A Crackin’ Burger

Yeah, I guess I’m still riding the wave of the Jamie Oliver’s Food Revolution finale, so I’ve even adopted some of his vocabulary while I mess about in the kitchen. (Shamon! is my favorite but also the one that I feel most self-conscious about saying aloud).

A “crackin’ burger” is the title of the hamburger recipe in his Jamie’s Food Revolution cookbook. I may not be totally up on my British slang, but I’m pretty sure this means that it’s, you know, delicious. 

And given that thousands of Americans are likely going to be outside grilling burgers of their own over the course of the next couple of days, I thought I’d share a few of our tips for excellent burgers and show you a sample of how we top ours (admittedly, we make ’em slightly differently every time).

1. Use good quality meat. Whether you like traditional beef, light and healthy turkey, or exotic lamb burgers, make sure it’s good quality. For our beef burgers, we’ve had the most success using ground chuck from grass-fed beef. It’s got the perfect amount of lean meat to fat ratio to make an incredibly juicy and delicious patty.

2. Have a secret weapon. No, I don’t mean fancy grilling tools that come in a silver briefcase that you need a security clearance to open. Our secret weapon, thanks to Jamie Oliver, is to add a generous tablespoon (per pound of meat) of Dijon mustard to the burger mixture. Even if you’re not a mustard fan, don’t worry – you won’t be overwhelmed by mustard pungency. But it does wonders to elevate the flavor of the burgers and also helps keep things nice and moist (especially important if you’ve never cooked with grass-fed beef before and might tend to overcook it).

3. Refrigerate until ready. To save time, you can make your burger patties in advance of cooking – even the morning before your big bash. But even if you make them right before you grill, let them sit in the fridge for at least 10 minutes to firm up a bit and help the flavors get acquainted with each other. This will give you plenty of time to do something crazy (see #4 below).

4. Add a personal touch. As I mentioned, we make our burgers a little bit differently every time. The recipe for the patty stays largely the same. It’s the toppings that we vary based on what’s available, what’s in the fridge, etc. But to me, if you want to make a burger truly crackin’, you’ve got to give it a little love. Whether you stuff a piece of cheese inside the patty, carefully craft your own BBQ sauce, slice up veggie toppings from your garden, make your own hamburger buns, smoke the cheese that you melt onto it…whatever it is, give it your own unique touch. I relate this to Ina Garten’s rule of easy entertaining: she says to make one thing and then buy the rest. To add a personal touch to your burgers, make one unique thing and pull out the old standbys.

The burger pictured here includes a rosemary-garlic mayo that I whipped up using store-bought mayonnaise, garlic powder, and a sprig of fresh rosemary from my backyard. I was inspired to make it because Alex is in love with this burger from a nearby restaurant who serves it on a rosemary kaiser roll. Having not yet attempted my own burger buns into which dough I might add some rosemary, I was looking for a way to infuse some rosemary as an interesting layer of flavor.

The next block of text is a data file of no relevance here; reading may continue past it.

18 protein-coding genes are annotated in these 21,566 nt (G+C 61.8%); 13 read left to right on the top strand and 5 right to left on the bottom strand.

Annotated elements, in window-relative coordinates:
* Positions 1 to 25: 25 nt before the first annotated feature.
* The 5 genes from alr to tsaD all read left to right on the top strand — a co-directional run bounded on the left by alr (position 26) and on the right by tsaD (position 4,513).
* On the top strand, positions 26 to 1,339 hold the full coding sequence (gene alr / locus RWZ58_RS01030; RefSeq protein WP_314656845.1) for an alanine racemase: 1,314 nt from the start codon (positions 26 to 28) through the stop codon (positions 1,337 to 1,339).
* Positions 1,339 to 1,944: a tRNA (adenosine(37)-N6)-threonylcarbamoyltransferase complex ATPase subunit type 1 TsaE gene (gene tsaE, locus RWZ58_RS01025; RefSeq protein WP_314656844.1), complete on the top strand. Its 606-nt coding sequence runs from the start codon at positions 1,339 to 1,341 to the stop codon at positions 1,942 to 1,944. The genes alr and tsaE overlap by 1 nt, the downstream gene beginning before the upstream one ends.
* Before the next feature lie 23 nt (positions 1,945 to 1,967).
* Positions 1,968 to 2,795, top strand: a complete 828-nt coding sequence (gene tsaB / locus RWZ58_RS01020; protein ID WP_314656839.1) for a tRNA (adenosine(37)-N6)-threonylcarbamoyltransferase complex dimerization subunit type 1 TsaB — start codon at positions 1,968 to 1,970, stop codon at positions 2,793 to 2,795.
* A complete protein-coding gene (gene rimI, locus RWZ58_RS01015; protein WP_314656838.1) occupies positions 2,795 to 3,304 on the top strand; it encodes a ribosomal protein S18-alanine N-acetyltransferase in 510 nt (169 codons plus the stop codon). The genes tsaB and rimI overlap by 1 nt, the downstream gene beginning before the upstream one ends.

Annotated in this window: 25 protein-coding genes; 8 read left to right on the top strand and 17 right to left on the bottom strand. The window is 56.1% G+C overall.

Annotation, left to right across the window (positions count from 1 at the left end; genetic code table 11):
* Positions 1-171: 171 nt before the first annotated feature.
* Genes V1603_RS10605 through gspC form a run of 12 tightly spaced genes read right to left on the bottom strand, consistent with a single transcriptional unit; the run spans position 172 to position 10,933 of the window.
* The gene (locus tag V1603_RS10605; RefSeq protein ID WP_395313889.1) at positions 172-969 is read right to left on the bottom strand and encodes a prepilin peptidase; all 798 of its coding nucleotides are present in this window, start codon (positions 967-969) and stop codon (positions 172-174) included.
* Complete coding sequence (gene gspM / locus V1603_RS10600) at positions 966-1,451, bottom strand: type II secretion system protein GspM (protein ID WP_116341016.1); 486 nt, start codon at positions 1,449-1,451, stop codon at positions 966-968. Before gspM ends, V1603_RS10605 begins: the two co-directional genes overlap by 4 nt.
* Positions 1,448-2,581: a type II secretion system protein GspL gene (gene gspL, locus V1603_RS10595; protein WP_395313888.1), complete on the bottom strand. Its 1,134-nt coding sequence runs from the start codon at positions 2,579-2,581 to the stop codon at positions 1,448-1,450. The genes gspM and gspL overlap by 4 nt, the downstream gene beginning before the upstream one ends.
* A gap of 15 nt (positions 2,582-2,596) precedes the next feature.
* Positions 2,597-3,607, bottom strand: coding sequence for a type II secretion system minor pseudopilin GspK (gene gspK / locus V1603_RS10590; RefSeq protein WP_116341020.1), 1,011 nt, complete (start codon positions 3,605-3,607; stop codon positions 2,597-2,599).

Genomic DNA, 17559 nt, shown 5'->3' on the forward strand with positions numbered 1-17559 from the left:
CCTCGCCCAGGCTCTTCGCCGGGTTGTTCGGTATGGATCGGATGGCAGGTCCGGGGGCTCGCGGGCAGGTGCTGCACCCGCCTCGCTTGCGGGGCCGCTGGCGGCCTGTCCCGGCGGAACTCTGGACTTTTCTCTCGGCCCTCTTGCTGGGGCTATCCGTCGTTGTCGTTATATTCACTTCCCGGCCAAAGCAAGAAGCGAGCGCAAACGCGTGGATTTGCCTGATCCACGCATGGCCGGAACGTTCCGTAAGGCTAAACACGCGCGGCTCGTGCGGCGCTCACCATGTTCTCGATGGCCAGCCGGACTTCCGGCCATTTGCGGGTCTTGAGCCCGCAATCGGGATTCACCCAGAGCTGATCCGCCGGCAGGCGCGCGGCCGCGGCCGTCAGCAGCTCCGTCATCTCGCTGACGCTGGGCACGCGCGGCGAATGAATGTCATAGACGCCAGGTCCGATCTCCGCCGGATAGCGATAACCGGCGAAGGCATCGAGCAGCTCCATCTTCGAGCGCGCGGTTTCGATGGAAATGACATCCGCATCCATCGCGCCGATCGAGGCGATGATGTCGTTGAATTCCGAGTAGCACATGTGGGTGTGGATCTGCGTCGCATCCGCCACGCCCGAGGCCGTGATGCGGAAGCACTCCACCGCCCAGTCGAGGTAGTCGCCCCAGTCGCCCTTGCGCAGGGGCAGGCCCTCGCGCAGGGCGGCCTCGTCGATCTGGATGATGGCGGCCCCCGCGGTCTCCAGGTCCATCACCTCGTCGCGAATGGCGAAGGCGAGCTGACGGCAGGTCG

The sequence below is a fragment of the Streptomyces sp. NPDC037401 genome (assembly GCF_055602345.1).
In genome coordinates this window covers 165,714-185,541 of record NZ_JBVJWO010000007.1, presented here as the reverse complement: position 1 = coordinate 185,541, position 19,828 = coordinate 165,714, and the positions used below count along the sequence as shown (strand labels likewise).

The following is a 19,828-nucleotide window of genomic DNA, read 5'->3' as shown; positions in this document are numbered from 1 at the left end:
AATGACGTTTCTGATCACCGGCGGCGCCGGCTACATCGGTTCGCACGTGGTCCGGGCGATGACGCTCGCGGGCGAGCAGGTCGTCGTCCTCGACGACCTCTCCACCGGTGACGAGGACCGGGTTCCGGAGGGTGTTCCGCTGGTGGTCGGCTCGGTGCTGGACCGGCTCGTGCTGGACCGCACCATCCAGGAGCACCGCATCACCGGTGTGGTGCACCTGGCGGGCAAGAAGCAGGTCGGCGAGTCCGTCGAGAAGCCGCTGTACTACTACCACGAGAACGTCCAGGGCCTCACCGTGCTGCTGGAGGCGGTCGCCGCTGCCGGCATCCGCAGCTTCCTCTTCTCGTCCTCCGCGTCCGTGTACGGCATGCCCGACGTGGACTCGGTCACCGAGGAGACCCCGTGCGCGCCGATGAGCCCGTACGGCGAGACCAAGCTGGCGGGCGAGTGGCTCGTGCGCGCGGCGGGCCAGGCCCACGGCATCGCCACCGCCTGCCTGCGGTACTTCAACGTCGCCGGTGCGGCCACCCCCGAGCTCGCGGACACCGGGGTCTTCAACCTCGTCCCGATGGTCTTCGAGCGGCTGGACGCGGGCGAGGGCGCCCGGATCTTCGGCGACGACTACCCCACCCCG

And we also topped it with the lovely things you see here:

Thick slices of dry-rubbed bacon from the store, romaine lettuce from my garden, sliced fresh onions from the market, and fresh pickles from the store. And a better view of the rosemary-garlic mayo.

And in case you wanna know how we make the burger patties themselves, well, I guess I can share that too!

Cookout-Worthy Burgers (adapted from Jamie’s Food Revolution by Jamie Oliver)

– 1 pound good quality ground beef (or turkey or lamb)
– 1/2 cup breadcrumbs (optional; I’ve used both Italian seasoned crumbs and panko)
– 1 egg
– 1 generous tablespoon Dijon mustard
– handful of fresh Italian flat-leaf parsley, chopped
– dash of salt and pepper

Mix everything together with clean hands in a mixing bowl. Form into 6 balls and gently flatten into patty shape. Drizzle with a tiny bit of olive oil each and leave to sit in fridge at least 10 minutes.

Grill over high heat about 5-6 minutes per side, depending how thick you made ’em and how medium vs. well you like it done. If it’s well-raised, grass-fed meat, don’t be afraid to go a little more medium than you might ordinarily go. Remove to plate, top with cheese if desired (such as the shredded Gruyere we used) and cover with foil until ready to serve.

So whether you’re making burgers this weekend or later on down the road this summer, keep these 4 tips in mind and see if you can’t craft a crackin’ burger all your own.

But come on, we wanna know: what is the ultimate burger, according to you? Are you a plain ketchup-and-mustard-only kind of person or do you like all the exotic and unusual flavors? Do you like the toppings piled high or do you like to eat your sandwich without dislocating your jaw like a cobra? Will your 4th of July celebration include this celebrated American classic (maybe with some red tomatoes and bleu cheese?) or are you going a different route this year when it comes to your cookout menu? Leave a comment with your thoughts.

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One thought on “A Crackin’ Burger

  1. Harris says:

    Yum. I’ve never heard to fridge burgers before grilling. I’ve always read that steaks or pork should be room temperature before grilling or searing, but I like the thought of the meat getting to know its buddies. My favorite burger is one from a Diners, Drive-Ins, and Dives that I saw and recreated. You smash it together hard like this:
    Bleu Cheese
    Chopped Bacon.
    Sear the bacon and then flop it over to cook the burger in the bacon juice. I’ve also put many-a-jalepena in my burgers.

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